Conditional Operator

The conditional (ternary) operator is the only JavaScript operator that takes three operands. This operator is frequently used as a shortcut for the if statement.


condition ? exprT : exprF 


An expression whose value is used as a condition.
exprT, exprF
Expressions with values of any type.


If condition can be converted to true (it is truthy), the operator returns the value of exprT; otherwise (when condition is falsy) it returns the value of exprF.

(In either case, the other alternative expression is left unevaluated.)

Besides false, possible falsy expressions are: null, NaN, 0, the empty string (""), and undefined. If condition is any of these, the result of the conditional expression will be exprF.

A simple example:

var age = 26;
var beverage = (age >= 21) ? "Beer" : "Juice";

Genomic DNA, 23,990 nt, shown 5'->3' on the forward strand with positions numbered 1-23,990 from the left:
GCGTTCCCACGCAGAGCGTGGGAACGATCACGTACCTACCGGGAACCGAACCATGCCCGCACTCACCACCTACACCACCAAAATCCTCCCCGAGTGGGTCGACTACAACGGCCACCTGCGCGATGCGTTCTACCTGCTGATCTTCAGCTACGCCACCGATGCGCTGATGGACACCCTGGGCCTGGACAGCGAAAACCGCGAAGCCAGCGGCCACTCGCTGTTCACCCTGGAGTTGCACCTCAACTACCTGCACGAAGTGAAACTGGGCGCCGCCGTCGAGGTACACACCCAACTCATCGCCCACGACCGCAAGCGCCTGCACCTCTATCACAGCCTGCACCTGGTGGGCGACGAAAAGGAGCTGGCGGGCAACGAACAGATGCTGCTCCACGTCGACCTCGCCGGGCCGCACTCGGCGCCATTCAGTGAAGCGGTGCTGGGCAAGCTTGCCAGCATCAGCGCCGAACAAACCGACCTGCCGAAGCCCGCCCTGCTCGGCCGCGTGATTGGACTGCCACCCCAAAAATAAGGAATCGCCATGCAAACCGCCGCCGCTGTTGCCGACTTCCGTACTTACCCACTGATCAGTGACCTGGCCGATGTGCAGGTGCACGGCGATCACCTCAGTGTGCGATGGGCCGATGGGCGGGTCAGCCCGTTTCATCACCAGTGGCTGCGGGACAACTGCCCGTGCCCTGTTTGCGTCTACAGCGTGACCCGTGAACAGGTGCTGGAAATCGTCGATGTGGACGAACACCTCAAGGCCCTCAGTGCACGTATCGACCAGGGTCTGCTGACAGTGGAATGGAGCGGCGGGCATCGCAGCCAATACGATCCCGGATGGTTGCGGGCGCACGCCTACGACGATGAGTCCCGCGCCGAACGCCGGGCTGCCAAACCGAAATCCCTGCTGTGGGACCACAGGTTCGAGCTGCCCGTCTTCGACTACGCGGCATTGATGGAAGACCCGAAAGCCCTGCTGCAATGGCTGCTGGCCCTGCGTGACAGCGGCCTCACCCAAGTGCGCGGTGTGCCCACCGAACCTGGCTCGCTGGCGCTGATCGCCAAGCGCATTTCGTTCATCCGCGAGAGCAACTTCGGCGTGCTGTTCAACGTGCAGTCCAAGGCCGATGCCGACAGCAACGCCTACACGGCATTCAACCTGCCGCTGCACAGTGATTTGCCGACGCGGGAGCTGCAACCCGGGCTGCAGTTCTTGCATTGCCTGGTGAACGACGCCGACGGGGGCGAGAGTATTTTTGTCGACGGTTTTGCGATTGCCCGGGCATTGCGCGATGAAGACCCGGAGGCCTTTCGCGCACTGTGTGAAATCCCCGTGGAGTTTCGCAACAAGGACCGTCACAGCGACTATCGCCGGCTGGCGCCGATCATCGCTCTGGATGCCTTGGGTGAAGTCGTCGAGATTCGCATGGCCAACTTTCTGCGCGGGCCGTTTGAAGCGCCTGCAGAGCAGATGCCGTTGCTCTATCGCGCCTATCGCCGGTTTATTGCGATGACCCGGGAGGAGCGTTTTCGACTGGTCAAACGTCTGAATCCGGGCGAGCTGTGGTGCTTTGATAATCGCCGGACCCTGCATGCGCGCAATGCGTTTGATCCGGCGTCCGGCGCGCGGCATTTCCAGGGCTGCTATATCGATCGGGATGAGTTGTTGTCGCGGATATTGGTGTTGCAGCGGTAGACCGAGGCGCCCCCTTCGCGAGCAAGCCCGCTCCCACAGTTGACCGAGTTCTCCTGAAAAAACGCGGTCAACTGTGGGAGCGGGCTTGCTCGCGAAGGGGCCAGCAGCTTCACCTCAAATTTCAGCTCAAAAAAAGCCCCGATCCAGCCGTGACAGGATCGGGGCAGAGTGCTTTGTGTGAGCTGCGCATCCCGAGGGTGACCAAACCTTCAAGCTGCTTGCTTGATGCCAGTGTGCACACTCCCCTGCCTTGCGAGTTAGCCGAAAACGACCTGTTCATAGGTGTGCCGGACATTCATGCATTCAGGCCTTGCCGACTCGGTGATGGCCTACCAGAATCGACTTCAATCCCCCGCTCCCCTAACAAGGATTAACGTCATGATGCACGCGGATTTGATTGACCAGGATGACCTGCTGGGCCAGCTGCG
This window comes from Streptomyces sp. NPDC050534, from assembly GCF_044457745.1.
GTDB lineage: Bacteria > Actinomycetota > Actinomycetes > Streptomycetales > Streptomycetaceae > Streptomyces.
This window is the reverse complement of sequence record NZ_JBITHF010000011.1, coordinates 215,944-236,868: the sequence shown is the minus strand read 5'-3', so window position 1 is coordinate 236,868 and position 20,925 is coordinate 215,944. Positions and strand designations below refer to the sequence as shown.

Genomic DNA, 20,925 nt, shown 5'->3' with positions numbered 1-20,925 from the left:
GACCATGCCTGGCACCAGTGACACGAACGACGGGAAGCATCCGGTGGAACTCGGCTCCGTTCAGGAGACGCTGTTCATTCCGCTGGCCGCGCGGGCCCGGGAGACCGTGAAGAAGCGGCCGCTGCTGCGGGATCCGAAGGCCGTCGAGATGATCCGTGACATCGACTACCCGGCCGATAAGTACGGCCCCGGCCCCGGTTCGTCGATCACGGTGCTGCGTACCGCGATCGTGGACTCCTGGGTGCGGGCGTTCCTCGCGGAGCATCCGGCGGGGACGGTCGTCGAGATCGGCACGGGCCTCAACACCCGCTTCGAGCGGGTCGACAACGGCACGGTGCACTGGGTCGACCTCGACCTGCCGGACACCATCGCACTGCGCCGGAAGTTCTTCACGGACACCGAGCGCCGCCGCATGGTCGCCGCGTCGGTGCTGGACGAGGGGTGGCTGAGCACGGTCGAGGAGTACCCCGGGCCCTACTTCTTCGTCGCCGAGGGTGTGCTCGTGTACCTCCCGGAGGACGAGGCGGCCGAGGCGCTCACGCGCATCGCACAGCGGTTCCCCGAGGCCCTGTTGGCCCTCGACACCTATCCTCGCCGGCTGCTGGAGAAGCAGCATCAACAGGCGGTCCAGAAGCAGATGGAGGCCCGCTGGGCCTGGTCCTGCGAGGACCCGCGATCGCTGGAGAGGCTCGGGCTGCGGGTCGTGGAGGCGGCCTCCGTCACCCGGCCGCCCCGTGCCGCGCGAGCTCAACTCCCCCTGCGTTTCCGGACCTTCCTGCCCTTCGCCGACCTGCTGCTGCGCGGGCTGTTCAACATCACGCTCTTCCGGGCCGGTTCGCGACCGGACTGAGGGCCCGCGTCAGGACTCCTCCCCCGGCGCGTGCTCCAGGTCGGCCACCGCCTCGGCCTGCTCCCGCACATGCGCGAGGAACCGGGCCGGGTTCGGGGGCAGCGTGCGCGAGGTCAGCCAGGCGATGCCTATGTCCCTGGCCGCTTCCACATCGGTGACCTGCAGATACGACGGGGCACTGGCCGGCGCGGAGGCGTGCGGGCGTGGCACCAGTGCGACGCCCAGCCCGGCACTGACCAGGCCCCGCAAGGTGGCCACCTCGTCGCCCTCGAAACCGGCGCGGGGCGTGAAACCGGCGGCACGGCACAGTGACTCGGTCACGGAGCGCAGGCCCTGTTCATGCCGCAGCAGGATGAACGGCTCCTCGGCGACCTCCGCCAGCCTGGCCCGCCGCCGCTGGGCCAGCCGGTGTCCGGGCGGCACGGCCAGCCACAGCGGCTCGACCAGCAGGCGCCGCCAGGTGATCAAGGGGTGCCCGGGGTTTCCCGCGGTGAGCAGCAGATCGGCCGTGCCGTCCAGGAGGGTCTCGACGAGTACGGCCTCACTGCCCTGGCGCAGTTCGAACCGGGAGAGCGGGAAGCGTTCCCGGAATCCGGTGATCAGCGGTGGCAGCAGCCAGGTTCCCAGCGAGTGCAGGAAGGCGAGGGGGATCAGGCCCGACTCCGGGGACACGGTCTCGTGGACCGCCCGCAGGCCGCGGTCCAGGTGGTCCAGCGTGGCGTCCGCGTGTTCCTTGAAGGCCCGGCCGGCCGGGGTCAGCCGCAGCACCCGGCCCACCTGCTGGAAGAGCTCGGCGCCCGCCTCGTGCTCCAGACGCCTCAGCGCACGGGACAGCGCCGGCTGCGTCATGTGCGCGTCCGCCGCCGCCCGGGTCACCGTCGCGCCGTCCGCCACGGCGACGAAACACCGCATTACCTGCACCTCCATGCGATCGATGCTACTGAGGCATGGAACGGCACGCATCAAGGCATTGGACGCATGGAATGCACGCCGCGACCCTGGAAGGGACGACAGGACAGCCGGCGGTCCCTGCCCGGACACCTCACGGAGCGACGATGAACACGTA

console.log(beverage); // "Beer"

One common usage is to handle a value that may be null:

function greeting(person) {
    var name = person ? person.name : "stranger";
    return "Howdy, " + name;

console.log(greeting({name: 'Alice'}));  // "Howdy, Alice"
console.log(greeting(null));             // "Howdy, stranger"​​​​​

Conditional chains

The ternary operator is right-associative, which means it can be "chained" in the following way, similar to an if … else if … else if … else chain:

function example(…) {
    return condition1 ? value1
         : condition2 ? value2
         : condition3 ? value3
         : value4;

// Equivalent to:

function example(…) {
    if (condition1) { return value1; }
    else if (condition2) { return value2; }
    else if (condition3) { return value3; }
    else { return value4; }


Browser compatibilityUpdate compatibility data on GitHub

Chrome Edge Firefox Internet Explorer Opera Safari
Basic support Yes Yes 1 Yes Yes Yes
Android webview Chrome for Android Edge Mobile Firefox for Android Opera for Android iOS Safari Samsung Internet
Basic support Yes Yes Yes 4 Yes Yes Yes
Basic support Yes

See also

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